5 I   0.44686 0.24476 0.14583 0.08007 0.04205 0.02141 0.01061 0.00510 0.00234 0.00099 0.00000 ( 1)  0.168 +-  0.149
   6 P   0.34022 0.22595 0.16343 0.10859 0.06876 0.04207 0.02495 0.01430 0.00780 0.00391 0.00001 ( 1)  0.221 +-  0.187



1st column = position in the trimmed alignment.
2nd column = amino acid from the reference sequence.
3rd to 13th column = BEB score for each class (10 neutral + 1 allowing positive selection).
14th = most likely class.
15th = estimated dN/dS value at this position.
16th = standard deviation for this dN/dS value.

You can see that position 4, the most likely class is 11th (BEB=0.96) with a dN/dS = 2.86+-0.70.



# CodeML output uses a fixed delimitation. To parse it in R, we need to remove the space between bracket and number:

cat beb.txt | perl -pe "s/\( /\(/g" > tmp.txt; mv tmp.txt beb.txt


# Here are some commandS to use in R, to produce the following plot:

if (!require("ggplot2")) {
   install.packages("ggplot2", dependencies = TRUE)
   library(ggplot2)
}

df<-read.table("beb.txt", sep = "")

df$beb <- "No"
df$beb[df$V13 > 0.50] <- "Yes"

p <- ggplot(df, aes(V1, V15))
p + geom_point(aes(colour = factor(beb)))+
    geom_hline(yintercept = 1)+
    scale_color_manual(values = c("black", "red"))+
    labs(x = "Residue position")+
    labs(y = "Selective pressure [dN/dS]")+
    theme_bw()+
    theme(legend.position="none")+
    theme(axis.line = element_line(colour = "black"),
    panel.grid.major = element_blank(),
    panel.grid.minor = element_blank(),
    panel.background = element_blank())
ggsave("beb.png", height=3, width=4)



We can see that sites under positive selection represent only a small fraction, and most sites are under strong purifying selection.


4) Visualisation of sites in 3D structure

We found that sites seems randomly distributed according to their residue position. It would be interesting to see if they form a pattern in the 3D structure. Go download the following pdb file 1uvq:

wget http://files.rcsb.org/download/1UVQ.pdb

Or download it from the webpage: http://www.rcsb.org/pdb/explore.do?structureId=1UVQ

Then load it in PyMOL:

pymol 1UVQ.pdb &

# First, define the different molecules to their associated polypeptide chains:

select HLA_DQA1, chain A
select HLA_DQB1, chain B
select peptide,  chain C


# We highlight in cartoon/sticks and colour chains and peptide in different colours:

hide everything
show cartoon, HLA_DQA1
show cartoon, HLA_DQB1
show sticks, peptide
colour white, HLA_DQA1
colour grey60, HLA_DQB1
colour green, peptide

 
# To spice things up, the site numbering in many PDB files doesn’t correspond to the human sequence. So we have to renumber it:

renumber HLA_DQB1, 35

# Highlight sites with BEB>95%:

select sites_BEB95, HLA_DQB1 and resi 58+89+117+119+121
show spheres, sites_BEB95
colour yellow, sites_BEB95


# Highlight sites with 50%<BEB<95%:

select sites_BEB50, HLA_DQB1 and resi 41+102+120+126+252
show sticks, sites_BEB50
colour yellow, sites_BEB50


=> Most sites under positive selection (in yellow) are exactly in the binding site (in green), facing the target peptide. This example with the MHC has been widely described in the literature [Hugues AL et al. 1988]. To my disappointement, there are not so many exemples that selective pressure, 3D structural and experimental validation:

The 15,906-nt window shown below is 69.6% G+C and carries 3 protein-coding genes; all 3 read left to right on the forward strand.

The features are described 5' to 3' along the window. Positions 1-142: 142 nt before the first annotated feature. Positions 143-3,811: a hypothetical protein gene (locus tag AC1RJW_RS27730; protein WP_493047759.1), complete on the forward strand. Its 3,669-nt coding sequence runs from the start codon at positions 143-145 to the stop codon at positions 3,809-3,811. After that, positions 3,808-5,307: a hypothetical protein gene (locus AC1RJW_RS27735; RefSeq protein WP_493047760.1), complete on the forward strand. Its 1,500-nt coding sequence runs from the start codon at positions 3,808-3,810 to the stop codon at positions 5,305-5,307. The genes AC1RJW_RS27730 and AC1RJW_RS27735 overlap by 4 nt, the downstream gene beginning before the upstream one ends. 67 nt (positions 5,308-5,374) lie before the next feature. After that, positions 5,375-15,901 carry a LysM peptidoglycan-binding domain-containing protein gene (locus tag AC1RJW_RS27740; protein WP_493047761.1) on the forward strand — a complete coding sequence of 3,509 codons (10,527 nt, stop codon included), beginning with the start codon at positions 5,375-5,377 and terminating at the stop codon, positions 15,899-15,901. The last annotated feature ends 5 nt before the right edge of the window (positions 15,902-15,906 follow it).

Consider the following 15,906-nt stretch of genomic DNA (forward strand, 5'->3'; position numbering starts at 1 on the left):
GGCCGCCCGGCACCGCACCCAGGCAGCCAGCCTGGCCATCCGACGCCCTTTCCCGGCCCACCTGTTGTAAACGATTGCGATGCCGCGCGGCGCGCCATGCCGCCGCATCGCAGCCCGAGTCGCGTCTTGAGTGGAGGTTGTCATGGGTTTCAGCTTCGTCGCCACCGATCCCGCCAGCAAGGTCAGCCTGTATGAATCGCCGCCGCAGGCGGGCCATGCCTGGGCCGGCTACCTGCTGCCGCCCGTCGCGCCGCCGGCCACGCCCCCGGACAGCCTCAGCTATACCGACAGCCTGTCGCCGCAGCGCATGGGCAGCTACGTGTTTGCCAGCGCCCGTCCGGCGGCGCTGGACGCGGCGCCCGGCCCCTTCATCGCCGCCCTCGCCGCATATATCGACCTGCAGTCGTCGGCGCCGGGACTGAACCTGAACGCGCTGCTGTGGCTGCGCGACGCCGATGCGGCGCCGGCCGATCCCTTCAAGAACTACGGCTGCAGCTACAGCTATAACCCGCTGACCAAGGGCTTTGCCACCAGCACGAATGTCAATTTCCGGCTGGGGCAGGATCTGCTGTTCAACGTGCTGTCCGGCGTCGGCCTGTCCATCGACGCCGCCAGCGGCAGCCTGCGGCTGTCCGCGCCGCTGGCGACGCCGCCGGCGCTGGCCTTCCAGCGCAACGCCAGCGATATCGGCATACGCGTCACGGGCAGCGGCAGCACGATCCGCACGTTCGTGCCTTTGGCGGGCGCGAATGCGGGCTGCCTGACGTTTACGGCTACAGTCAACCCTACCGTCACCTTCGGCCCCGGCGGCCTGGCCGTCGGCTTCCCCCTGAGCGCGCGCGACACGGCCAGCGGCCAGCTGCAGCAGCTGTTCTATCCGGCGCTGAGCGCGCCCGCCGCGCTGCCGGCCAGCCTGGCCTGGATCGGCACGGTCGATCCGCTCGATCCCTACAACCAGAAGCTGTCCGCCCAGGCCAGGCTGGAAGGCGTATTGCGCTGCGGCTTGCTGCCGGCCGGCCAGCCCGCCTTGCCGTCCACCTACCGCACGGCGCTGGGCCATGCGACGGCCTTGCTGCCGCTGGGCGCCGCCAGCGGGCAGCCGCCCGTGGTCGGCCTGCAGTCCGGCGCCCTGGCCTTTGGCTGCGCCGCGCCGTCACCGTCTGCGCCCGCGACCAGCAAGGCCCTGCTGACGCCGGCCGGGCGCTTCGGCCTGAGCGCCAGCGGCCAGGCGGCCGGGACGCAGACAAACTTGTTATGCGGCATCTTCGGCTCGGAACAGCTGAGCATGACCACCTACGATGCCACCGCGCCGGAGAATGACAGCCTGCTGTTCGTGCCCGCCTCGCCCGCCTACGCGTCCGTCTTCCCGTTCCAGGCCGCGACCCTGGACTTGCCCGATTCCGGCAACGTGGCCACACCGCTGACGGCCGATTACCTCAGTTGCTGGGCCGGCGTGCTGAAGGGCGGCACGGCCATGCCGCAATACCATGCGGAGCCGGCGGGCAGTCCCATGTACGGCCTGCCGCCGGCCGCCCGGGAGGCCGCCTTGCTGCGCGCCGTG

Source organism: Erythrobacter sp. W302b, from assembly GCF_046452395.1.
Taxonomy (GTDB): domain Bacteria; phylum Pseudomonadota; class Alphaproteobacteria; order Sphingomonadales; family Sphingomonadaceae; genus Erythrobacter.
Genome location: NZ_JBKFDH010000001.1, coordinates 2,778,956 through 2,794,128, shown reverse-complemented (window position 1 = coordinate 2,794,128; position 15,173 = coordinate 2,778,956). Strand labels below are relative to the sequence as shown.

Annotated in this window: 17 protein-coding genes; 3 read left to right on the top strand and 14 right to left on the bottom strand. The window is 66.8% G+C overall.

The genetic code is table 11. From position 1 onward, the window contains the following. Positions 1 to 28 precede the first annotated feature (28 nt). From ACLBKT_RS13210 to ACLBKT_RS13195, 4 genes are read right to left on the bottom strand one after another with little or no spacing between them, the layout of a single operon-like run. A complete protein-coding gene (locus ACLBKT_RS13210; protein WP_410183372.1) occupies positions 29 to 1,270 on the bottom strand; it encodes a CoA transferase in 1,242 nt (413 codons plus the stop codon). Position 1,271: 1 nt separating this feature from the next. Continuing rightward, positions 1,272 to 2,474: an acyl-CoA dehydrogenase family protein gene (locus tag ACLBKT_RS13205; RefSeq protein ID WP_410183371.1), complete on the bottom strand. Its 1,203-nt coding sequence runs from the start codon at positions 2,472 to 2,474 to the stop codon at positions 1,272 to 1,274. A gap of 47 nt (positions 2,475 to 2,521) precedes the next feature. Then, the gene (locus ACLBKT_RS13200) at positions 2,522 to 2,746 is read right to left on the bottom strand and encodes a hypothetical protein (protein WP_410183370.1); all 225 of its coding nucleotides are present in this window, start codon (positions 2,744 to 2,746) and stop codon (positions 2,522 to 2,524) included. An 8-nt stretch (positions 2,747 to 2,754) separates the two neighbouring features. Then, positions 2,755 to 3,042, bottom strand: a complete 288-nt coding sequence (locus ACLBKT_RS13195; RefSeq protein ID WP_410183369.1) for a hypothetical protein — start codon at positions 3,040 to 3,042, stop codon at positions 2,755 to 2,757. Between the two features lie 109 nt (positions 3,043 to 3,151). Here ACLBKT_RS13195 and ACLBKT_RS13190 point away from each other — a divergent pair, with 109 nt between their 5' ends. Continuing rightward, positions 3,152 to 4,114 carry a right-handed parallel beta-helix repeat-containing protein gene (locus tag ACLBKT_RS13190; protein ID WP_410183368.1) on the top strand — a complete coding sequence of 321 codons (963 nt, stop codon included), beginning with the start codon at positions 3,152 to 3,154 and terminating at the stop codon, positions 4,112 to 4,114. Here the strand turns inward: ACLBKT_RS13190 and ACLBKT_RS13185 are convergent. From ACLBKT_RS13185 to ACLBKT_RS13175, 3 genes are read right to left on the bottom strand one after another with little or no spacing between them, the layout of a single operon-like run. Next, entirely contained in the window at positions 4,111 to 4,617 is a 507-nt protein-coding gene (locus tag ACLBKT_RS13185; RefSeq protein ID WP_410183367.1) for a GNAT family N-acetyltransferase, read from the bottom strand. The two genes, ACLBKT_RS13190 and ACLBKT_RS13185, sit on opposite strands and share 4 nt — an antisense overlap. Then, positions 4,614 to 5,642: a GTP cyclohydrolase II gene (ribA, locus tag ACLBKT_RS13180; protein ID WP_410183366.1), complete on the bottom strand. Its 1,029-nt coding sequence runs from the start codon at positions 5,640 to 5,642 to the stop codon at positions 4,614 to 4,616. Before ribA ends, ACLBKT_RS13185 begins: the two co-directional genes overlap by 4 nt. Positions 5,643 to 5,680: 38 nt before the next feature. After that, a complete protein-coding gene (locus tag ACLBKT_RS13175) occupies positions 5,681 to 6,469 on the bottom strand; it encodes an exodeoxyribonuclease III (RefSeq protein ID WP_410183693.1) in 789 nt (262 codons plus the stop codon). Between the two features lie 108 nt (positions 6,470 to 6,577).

http://evosite3d.blogspot.co.uk/2014/06/is-there-any-example-of-study-on-amino.html


To have a nice finish as in the figure above, rotate the structure the way you want and type: 

bg_color white
util.cnc
select none
ray 2000
save 1UVQ_positive_sites.png


Et voila! I hope this tutorial was helpful.

9 comments:

  1. This comment has been removed by the author.

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    1. This comment has been removed by the author.

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  2. Hi, I finally made it work (on a subset of the data). However, I have alignments and trees of roughly 500 genes. Do you know how long/feasible it is to run the free-ratio branch model on this data...?

    ReplyDelete
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    1. Hi Guillaume,

      I am not sure I understand:
      - Do you have 500 gene families, so 500 alignments/trees?
      - Or do you have alignment with 500 sequences?


      In the first case, it would be fine if you have access to a High Performance Computer. A set could take 1-10 minutes per alignment, depending on the number of sequences.

      In the second case, this could be quite long to compute, and prone to errors. Especially the free-ratio model due to the number of parameters.

      Romain

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  3. Hi Romain, first of all, thank you so much for the tutorial, I just discovered it and I'm really eager to try it out! Just a silly question: You made the tutorial to be used on MacOS, yet is it also valid for Linux (as they both are UNIX)?
    Thanks and keep up the good work!

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    Replies
    1. Hi Guillermo,

      The tutorial was on macOS, yes. So in theory, it should work with Linux. In practice, I don't know as I never tested it with Linux. So you are more than welcome to try it and feel free to contact me whether you have any particular problems in the execution.

      Best regards,
      Romain

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  4. Hey,
    My M1:M2 and M7:M8 tests are significant, but the M8:M8a was not significant... what does that mean? Is there positive selection, even if the M8:M8a test is not significant?

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    Replies
    1. Hi,

      It means that you are able to detect positive selection with M1:M2 and M7:M8, but not with the model M8:M8a. You should look at your alignment, the sites under positive selection, the likelihood value (i.e. p-value is weak or strong?).

      I can have a look in more details if you want. Just send me an email.

      Romain

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  5. I want to know the answer too! ;) Thank you Romain, keep it up!